Academia Stack Exchange is a question and answer site for academics and those enrolled in higher education. It's 100% free, no registration required.

Sign up
Here's how it works:
  1. Anybody can ask a question
  2. Anybody can answer
  3. The best answers are voted up and rise to the top

Let's say I am citing a person called Emilia Di Martino. How would she go in my MLA reference list?

Possibilities I can think of:

Martino, Emilia di.
Martino, Emilia Di.
Di Martino, Emilia.

And how would I refer to her work inline?

share|improve this question
up vote 7 down vote accepted

One thing to keep in mind is that there is a substantial difference in several continental languages between uppercase and lowercase versions of a last name: it is wrong to write "de Martino" if the person's last name is normally written "De Martino." This is a historical artifact, where the use of the capital letter indicates nobility, while the lowercase letter denotes a more traditional relationship. Similar rules apply to "von" in German and "van" in Dutch, but not to "de" in French or Spanish.

Therefore, when capitalized, the particle should always be treated as part of the last name. If lowercase, you can treat it as a suffix that goes after the first name. The exception are names like "de Gaulle" where "de" is followed by a one-syllable name.

So, it's:

Beethoven, Ludwig van

Clausewitz, Carl von

de Gaulle, Charles

Di Martino, Emilia

Martino, Emilia di

Maupassant, Guy de

Van Allen, James

My source is the MLA Handbook.

share|improve this answer
Following this rule requires that you know the nationality of the author, or at least their last name. My Dutch colleague Mark de Berg is properly alphabetized under B, but my British colleague Vin de Silva is properly alphabetized under D. (Yes, his last name starts with a lower case letter.) – JeffE Jan 4 '14 at 1:20
You'll have to take it up with the MLA, then. It's their rule, not mine. – aeismail Jan 4 '14 at 9:06
I am afraid that the upper/lower case rule for “de/di” in Italian surnames is expressed backwards here. To quote linguist Luca Serianni, «si oscilla con de, di che propriamente richiederebbero la d minuscola quando introducono un predicato nobiliare: duchi d'Alba, Antonio di Rudini; la D negli altri casi: Di Maria, De Amicis» («the use is irregular as regards de, di, which properly would require a lower d when prefixing a nobility title: dukes d'Alba, Antonio di Rudini; a D in all other cases: Di Maria, De Amicis»). – DaG May 3 '15 at 8:47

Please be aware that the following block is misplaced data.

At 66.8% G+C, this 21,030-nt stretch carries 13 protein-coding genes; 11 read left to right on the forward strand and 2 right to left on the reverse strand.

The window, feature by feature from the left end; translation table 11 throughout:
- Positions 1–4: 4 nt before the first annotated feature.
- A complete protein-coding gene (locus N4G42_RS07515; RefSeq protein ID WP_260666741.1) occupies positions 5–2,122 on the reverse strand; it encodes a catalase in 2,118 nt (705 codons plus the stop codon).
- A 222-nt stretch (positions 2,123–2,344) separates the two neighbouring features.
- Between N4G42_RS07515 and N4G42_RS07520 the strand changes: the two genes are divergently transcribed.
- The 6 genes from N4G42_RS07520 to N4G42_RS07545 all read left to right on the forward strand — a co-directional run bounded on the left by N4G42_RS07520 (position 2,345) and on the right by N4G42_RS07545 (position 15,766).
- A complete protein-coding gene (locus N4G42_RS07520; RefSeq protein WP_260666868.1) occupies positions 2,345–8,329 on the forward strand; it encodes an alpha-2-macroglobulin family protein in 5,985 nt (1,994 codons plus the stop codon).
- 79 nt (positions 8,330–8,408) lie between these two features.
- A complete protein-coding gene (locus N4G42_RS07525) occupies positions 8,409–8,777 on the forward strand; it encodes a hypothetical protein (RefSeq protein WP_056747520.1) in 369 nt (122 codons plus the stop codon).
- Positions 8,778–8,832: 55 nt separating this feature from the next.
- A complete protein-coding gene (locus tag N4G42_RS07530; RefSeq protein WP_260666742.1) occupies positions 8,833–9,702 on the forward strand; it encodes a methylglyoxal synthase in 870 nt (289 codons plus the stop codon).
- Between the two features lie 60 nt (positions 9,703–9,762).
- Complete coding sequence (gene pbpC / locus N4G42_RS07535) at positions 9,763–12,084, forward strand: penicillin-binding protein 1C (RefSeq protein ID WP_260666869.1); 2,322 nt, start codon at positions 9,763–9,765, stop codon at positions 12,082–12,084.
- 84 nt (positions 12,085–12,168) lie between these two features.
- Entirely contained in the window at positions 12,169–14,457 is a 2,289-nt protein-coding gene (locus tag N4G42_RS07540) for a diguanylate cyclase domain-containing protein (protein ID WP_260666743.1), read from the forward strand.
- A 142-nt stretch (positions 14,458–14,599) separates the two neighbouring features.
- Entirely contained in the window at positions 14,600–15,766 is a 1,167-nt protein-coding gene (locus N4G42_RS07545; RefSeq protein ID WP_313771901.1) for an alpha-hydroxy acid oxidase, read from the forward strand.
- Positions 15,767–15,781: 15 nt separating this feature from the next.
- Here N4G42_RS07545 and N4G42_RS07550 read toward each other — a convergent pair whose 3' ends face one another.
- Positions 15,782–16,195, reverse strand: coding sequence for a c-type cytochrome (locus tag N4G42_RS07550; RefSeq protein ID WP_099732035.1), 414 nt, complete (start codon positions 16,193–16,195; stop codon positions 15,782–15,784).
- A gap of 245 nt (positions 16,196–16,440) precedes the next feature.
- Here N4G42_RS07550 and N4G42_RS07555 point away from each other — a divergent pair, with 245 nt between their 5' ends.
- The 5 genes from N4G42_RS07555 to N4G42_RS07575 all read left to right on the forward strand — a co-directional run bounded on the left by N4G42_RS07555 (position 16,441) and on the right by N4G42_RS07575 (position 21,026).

And anyway, giving a general answer encompassing arbitrary languages is doomed to be wrong: every language has its rules. – o0'. May 3 '15 at 13:32

I searched her name in Google Scholar and the first paper "CLIL implementation in Italian schools..." includes a footnote on how to cite it:

Di Martino, E. & Di Sabato, B. ...

So, in short "Di Martino" is the surname and cite/use it as such.

share|improve this answer
How do you know that this is not another house style that's been used? Are you sure this is MLA? – Bram Vanroy Jan 3 '14 at 18:44
In this case, it doesn't matter, because "Di" is an inseparable prefix (as opposed to "di"). But see my answer below for more information. – aeismail Jan 3 '14 at 19:13
@bram-vanroy's You are right to note that I did not check the MLA (read the question so quickly that I missed that part!) so my answer was not regarding the MLA style, but rather regarding how the author considers her surname should be written. – cabad Jan 3 '14 at 22:20

Your Answer


By posting your answer, you agree to the privacy policy and terms of service.

Not the answer you're looking for? Browse other questions tagged or ask your own question.